This microcredential represents a teacher’s understanding of comparison and equivalence with rational numbers and their ability to understand and respond to progressions related to comparison and equivalence with rational numbers by planning and implementing instruction based on the Standards for Mathematical Practice and Effective Mathematics Teaching Practices. It includes selecting, using, and adapting mathematics curricula and teaching materials, including the integration of mathematical tools and technology, as well as using and analyzing formative and summative assessments to determine where students are in learning comparison and equivalence with rational numbers. This microcredential is the fourth of seven in the Elementary Mathematics Endorsement: Rational Numbers and Proportional Reasoning Stack. These microcredentials can be earned in any order.
To earn this microcredential you will need to collect and submit two sets of evidence demonstrating your effective and consistent use of appropriate instructional strategies for teaching comparison and equivalence with rational numbers. You will also complete a short written or video reflective analysis.
Comparison and equivalence of rational numbers starts as early as 3rd grade as students start to compare fractions with similar numerators or similar denominators by reasoning about the size of each piece (comparison) and break fractions into smaller pieces to see that though the size of the pieces have changed, the amount being considered hasn’t change (equivalence). Students expound on this idea of comparison in 4th grade by using benchmarks and start to see how equivalent fractions can be made by using algorithms. These ideas continue through middle school and junior high standards as students compare decimals to other forms of rational numbers.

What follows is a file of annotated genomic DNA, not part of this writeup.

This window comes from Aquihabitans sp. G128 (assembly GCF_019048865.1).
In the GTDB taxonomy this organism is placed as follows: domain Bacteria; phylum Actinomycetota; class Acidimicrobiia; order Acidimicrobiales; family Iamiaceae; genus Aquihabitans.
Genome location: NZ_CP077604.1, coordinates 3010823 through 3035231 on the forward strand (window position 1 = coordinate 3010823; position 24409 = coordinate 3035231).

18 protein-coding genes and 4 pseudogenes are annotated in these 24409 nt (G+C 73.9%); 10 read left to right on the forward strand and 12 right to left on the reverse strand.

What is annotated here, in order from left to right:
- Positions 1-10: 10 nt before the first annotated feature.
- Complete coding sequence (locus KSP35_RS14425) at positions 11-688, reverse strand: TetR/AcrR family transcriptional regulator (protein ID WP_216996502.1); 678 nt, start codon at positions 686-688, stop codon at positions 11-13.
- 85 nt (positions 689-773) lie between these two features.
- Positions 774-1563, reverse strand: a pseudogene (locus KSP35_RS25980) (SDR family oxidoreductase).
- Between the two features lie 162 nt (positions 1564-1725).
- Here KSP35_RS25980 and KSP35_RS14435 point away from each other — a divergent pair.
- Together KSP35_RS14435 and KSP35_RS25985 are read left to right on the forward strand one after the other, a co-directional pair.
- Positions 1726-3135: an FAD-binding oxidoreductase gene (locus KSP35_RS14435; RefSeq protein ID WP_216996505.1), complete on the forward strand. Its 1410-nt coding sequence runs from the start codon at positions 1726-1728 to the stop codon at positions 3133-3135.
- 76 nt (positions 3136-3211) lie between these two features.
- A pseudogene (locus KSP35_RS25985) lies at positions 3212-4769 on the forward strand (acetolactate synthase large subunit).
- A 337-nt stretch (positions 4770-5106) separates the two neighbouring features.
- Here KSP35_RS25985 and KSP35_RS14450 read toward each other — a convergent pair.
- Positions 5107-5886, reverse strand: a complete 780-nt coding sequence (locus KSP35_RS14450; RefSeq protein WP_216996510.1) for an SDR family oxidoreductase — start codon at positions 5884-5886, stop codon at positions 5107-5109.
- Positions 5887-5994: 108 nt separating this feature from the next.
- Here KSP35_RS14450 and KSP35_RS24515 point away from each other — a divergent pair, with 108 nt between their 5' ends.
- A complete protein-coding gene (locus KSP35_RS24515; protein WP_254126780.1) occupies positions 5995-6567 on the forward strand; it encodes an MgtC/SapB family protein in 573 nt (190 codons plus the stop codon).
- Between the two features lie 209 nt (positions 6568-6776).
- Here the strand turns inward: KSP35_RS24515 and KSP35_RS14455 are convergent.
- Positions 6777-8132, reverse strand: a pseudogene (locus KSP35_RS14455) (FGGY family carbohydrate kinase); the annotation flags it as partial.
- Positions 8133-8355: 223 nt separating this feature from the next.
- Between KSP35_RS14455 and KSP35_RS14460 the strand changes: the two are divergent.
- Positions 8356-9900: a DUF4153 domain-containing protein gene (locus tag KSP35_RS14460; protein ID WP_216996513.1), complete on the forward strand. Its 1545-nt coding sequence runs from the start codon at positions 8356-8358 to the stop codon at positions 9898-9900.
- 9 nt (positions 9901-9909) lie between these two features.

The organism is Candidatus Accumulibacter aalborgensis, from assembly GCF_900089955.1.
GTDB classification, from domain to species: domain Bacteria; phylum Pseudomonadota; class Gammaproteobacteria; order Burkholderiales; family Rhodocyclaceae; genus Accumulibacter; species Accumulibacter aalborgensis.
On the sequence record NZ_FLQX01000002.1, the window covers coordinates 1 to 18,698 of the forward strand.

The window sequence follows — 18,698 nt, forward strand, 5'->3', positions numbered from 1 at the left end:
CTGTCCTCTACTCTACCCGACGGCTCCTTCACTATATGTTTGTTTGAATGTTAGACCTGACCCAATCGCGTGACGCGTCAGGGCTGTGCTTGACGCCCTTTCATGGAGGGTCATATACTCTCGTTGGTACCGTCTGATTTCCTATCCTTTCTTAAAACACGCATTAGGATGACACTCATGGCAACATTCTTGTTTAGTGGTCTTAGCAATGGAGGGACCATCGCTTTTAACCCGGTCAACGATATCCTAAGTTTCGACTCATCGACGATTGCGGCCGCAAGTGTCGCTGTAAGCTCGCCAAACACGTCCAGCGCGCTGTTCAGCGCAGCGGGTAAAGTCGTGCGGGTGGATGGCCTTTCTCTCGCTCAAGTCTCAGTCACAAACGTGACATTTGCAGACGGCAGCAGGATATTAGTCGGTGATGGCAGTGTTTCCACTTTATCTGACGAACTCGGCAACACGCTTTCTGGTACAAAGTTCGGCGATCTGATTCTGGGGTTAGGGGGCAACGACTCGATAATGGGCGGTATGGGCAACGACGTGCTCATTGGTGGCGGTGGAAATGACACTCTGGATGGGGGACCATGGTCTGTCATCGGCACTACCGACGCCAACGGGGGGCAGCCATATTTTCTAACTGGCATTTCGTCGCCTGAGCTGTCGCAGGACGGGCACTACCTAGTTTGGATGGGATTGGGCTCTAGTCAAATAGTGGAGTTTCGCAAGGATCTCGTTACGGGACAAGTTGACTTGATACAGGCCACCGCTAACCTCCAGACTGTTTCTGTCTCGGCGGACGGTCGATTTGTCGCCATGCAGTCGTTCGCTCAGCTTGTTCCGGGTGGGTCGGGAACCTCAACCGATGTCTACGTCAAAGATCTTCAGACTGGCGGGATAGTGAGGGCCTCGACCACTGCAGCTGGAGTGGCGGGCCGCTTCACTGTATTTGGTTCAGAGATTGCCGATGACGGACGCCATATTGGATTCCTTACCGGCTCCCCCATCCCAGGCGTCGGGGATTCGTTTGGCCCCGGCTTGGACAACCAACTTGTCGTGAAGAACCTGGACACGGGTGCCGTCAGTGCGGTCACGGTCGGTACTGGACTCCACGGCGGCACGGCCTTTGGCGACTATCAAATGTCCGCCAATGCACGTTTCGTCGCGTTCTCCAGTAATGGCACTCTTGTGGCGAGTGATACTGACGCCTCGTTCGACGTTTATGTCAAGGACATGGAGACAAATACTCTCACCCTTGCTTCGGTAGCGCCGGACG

Comparison and equivalence with rational numbers includes:
Refers to the gradual shift from more concrete mathematical thinking and representations (e.g., manipulatives) to less concrete representations and thinking (e.g., pictures) to abstract mathematical representations thinking and (e.g., numbers, symbols, equations, etc.).Fraction:
A fraction is used to represent a portion of a whole when the whole has been split into a number of equal shares or a portion of a set.Denominator:
The convention of expressing a fraction, whether the fraction of a whole or fraction of a set, to denote the total amount of pieces in the whole or total number of items in the set.Numerator:
The convention of expressing a fraction, whether the fraction of a whole or fraction of a set, to denote the number of parts of the whole or parts of the set being indicated.Benchmark Fractions:
Common fractions that can be used to measure or judge another fraction(s) against, when measuring or comparing.Decimal:
A number whose whole number part and the fractional part is separated by a decimal point.Percent:
An amount figured or expressed on the basis of a rate or proportion per hundred. The word “percent” means parts per hundred.Rational Number:
Any number that can be represented with a ratio made of whole numbers.Equivalent Fractions:
Fractions with different numerators and denominators that represent the same value or proportion of the whole.Scientific Notation:
Scientific notation is a way of expressing numbers that are too large or too small to be conveniently written in decimal form. It may be referred to as scientific form or standard index form.